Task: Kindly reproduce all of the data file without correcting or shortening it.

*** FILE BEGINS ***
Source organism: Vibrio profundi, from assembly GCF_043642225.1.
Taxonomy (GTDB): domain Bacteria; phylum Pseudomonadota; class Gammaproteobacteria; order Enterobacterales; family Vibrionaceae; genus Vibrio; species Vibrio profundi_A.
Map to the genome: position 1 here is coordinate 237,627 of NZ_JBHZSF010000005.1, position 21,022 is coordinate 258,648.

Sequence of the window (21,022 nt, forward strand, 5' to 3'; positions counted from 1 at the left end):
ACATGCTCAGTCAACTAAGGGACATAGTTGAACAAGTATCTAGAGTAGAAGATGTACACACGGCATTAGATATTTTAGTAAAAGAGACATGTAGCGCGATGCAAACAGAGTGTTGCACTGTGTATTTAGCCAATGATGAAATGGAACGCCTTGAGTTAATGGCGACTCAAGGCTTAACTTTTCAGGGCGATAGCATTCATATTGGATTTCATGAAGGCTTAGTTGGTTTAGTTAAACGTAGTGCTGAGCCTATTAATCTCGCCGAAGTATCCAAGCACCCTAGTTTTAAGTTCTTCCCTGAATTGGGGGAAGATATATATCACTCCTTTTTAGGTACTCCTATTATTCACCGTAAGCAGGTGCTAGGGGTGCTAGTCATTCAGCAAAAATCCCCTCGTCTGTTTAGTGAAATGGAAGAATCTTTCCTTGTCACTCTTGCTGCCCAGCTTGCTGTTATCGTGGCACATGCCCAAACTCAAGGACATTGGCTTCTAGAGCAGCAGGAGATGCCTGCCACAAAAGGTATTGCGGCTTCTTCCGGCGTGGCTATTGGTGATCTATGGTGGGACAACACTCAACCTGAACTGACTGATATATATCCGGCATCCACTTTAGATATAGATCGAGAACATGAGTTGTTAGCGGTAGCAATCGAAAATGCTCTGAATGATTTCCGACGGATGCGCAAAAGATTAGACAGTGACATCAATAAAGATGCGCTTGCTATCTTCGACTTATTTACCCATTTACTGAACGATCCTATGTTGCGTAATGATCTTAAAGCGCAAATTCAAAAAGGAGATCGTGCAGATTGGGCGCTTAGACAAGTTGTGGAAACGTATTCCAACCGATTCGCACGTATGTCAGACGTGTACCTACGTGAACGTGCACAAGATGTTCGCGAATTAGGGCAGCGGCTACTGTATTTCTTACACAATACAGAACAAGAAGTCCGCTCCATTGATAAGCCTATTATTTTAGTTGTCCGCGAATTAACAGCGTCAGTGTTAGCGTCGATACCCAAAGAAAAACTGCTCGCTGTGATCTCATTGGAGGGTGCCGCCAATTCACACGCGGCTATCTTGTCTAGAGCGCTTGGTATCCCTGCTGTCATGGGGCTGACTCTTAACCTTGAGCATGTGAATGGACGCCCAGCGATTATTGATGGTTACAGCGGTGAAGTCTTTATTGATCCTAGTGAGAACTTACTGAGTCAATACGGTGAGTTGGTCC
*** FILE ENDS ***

Source organism: Vibrio profundi, from assembly GCF_043642225.1.
Taxonomy (GTDB): domain Bacteria; phylum Pseudomonadota; class Gammaproteobacteria; order Enterobacterales; family Vibrionaceae; genus Vibrio; species Vibrio profundi_A.
Map to the genome: position 1 here is coordinate 237,627 of NZ_JBHZSF010000005.1, position 21,022 is coordinate 258,648.

Sequence of the window (21,022 nt, forward strand, 5' to 3'; positions counted from 1 at the left end):
ACATGCTCAGTCAACTAAGGGACATAGTTGAACAAGTATCTAGAGTAGAAGATGTACACACGGCATTAGATATTTTAGTAAAAGAGACATGTAGCGCGATGCAAACAGAGTGTTGCACTGTGTATTTAGCCAATGATGAAATGGAACGCCTTGAGTTAATGGCGACTCAAGGCTTAACTTTTCAGGGCGATAGCATTCATATTGGATTTCATGAAGGCTTAGTTGGTTTAGTTAAACGTAGTGCTGAGCCTATTAATCTCGCCGAAGTATCCAAGCACCCTAGTTTTAAGTTCTTCCCTGAATTGGGGGAAGATATATATCACTCCTTTTTAGGTACTCCTATTATTCACCGTAAGCAGGTGCTAGGGGTGCTAGTCATTCAGCAAAAATCCCCTCGTCTGTTTAGTGAAATGGAAGAATCTTTCCTTGTCACTCTTGCTGCCCAGCTTGCTGTTATCGTGGCACATGCCCAAACTCAAGGACATTGGCTTCTAGAGCAGCAGGAGATGCCTGCCACAAAAGGTATTGCGGCTTCTTCCGGCGTGGCTATTGGTGATCTATGGTGGGACAACACTCAACCTGAACTGACTGATATATATCCGGCATCCACTTTAGATATAGATCGAGAACATGAGTTGTTAGCGGTAGCAATCGAAAATGCTCTGAATGATTTCCGACGGATGCGCAAAAGATTAGACAGTGACATCAATAAAGATGCGCTTGCTATCTTCGACTTATTTACCCATTTACTGAACGATCCTATGTTGCGTAATGATCTTAAAGCGCAAATTCAAAAAGGAGATCGTGCAGATTGGGCGCTTAGACAAGTTGTGGAAACGTATTCCAACCGATTCGCACGTATGTCAGACGTGTACCTACGTGAACGTGCACAAGATGTTCGCGAATTAGGGCAGCGGCTACTGTATTTCTTACACAATACAGAACAAGAAGTCCGCTCCATTGATAAGCCTATTATTTTAGTTGTCCGCGAATTAACAGCGTCAGTGTTAGCGTCGATACCCAAAGAAAAACTGCTCGCTGTGATCTCATTGGAGGGTGCCGCCAATTCACACGCGGCTATCTTGTCTAGAGCGCTTGGTATCCCTGCTGTCATGGGGCTGACTCTTAACCTTGAGCATGTGAATGGACGCCCAGCGATTATTGATGGTTACAGCGGTGAAGTCTTTATTGATCCTAGTGAGAACTTACTGAGTCAATACGGTGAGTTGGTCC